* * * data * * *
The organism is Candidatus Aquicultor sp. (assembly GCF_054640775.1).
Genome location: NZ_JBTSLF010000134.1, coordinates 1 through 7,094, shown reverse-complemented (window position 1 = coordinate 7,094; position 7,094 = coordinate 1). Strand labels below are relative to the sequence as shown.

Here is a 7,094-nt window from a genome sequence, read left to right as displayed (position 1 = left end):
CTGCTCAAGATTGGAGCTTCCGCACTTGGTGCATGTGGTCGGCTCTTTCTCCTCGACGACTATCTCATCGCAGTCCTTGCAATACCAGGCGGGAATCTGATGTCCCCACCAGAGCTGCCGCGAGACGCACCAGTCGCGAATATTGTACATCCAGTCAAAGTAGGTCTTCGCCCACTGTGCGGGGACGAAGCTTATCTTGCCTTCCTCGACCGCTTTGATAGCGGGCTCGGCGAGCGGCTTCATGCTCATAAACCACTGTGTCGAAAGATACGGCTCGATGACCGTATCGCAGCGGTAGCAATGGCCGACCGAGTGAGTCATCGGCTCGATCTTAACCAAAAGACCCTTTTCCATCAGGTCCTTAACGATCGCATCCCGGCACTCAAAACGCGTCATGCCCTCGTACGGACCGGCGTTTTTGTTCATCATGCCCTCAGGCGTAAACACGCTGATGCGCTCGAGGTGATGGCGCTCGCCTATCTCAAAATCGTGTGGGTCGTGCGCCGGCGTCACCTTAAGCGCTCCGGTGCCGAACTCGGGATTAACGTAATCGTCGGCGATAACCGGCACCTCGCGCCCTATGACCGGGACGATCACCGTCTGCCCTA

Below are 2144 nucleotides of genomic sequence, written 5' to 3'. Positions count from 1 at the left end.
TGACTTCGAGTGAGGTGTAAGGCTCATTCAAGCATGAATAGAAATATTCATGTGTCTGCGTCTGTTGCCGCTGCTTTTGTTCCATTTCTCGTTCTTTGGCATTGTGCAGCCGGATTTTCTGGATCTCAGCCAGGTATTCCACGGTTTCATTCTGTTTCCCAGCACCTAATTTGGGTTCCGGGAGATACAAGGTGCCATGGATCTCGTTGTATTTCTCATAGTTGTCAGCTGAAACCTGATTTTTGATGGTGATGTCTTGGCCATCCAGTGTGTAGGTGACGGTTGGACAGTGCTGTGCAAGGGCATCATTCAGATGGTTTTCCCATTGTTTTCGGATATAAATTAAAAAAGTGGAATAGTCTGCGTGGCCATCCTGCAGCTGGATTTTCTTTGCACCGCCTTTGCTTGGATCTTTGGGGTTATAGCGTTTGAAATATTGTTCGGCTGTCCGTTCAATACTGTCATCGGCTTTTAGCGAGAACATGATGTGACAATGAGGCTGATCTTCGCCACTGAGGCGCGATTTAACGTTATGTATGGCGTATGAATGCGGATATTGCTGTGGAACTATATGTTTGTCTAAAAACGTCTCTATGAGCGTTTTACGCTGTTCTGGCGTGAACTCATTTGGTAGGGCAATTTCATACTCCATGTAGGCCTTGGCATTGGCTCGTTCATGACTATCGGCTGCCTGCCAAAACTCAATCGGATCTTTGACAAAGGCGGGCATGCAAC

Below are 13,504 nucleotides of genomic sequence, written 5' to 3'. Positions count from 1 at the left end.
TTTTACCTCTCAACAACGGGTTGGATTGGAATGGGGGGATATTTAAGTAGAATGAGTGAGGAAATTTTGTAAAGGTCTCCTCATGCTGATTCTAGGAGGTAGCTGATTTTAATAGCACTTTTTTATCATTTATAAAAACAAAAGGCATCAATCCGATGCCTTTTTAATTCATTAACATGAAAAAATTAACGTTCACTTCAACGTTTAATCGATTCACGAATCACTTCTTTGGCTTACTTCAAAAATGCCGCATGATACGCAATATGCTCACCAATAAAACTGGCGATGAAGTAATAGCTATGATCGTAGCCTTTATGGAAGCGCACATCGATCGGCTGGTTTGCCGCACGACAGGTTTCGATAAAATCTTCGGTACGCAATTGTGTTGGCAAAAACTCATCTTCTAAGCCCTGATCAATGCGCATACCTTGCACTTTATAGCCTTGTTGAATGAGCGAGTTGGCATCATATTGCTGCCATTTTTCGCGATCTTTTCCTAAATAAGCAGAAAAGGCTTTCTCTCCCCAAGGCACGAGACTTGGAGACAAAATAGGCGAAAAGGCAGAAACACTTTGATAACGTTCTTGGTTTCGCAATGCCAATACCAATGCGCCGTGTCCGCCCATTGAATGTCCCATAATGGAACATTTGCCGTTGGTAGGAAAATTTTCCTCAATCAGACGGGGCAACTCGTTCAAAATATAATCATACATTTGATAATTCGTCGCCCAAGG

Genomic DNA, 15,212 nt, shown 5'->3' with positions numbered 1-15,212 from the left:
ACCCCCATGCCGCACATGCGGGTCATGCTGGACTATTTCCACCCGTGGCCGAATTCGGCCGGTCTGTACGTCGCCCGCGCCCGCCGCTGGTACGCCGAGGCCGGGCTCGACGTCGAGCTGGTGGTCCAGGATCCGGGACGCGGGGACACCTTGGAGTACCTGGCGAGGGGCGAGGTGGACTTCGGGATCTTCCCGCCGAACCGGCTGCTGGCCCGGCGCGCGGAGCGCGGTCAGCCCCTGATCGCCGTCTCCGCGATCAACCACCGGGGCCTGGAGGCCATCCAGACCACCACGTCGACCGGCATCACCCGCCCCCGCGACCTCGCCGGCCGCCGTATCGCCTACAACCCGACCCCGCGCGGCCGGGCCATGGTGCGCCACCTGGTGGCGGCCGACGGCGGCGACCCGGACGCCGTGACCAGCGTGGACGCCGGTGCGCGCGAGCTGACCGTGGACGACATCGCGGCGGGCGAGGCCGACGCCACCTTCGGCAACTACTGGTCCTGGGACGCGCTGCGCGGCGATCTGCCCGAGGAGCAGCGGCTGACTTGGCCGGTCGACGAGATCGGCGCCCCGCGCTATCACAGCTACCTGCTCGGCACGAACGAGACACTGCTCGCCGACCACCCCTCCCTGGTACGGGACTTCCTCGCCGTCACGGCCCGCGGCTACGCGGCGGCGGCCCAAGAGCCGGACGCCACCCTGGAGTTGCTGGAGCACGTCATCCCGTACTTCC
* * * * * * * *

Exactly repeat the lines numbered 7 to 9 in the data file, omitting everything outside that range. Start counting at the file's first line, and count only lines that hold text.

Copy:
Below are 13,504 nucleotides of genomic sequence, written 5' to 3'. Positions count from 1 at the left end.
TTTTACCTCTCAACAACGGGTTGGATTGGAATGGGGGGATATTTAAGTAGAATGAGTGAGGAAATTTTGTAAAGGTCTCCTCATGCTGATTCTAGGAGGTAGCTGATTTTAATAGCACTTTTTTATCATTTATAAAAACAAAAGGCATCAATCCGATGCCTTTTTAATTCATTAACATGAAAAAATTAACGTTCACTTCAACGTTTAATCGATTCACGAATCACTTCTTTGGCTTACTTCAAAAATGCCGCATGATACGCAATATGCTCACCAATAAAACTGGCGATGAAGTAATAGCTATGATCGTAGCCTTTATGGAAGCGCACATCGATCGGCTGGTTTGCCGCACGACAGGTTTCGATAAAATCTTCGGTACGCAATTGTGTTGGCAAAAACTCATCTTCTAAGCCCTGATCAATGCGCATACCTTGCACTTTATAGCCTTGTTGAATGAGCGAGTTGGCATCATATTGCTGCCATTTTTCGCGATCTTTTCCTAAATAAGCAGAAAAGGCTTTCTCTCCCCAAGGCACGAGACTTGGAGACAAAATAGGCGAAAAGGCAGAAACACTTTGATAACGTTCTTGGTTTCGCAATGCCAATACCAATGCGCCGTGTCCGCCCATTGAATGTCCCATAATGGAACATTTGCCGTTGGTAGGAAAATTTTCCTCAATCAGACGGGGCAACTCGTTCAAAATATAATCATACATTTGATAATTCGTCGCCCAAGG

Genomic DNA, 15,212 nt, shown 5'->3' with positions numbered 1-15,212 from the left: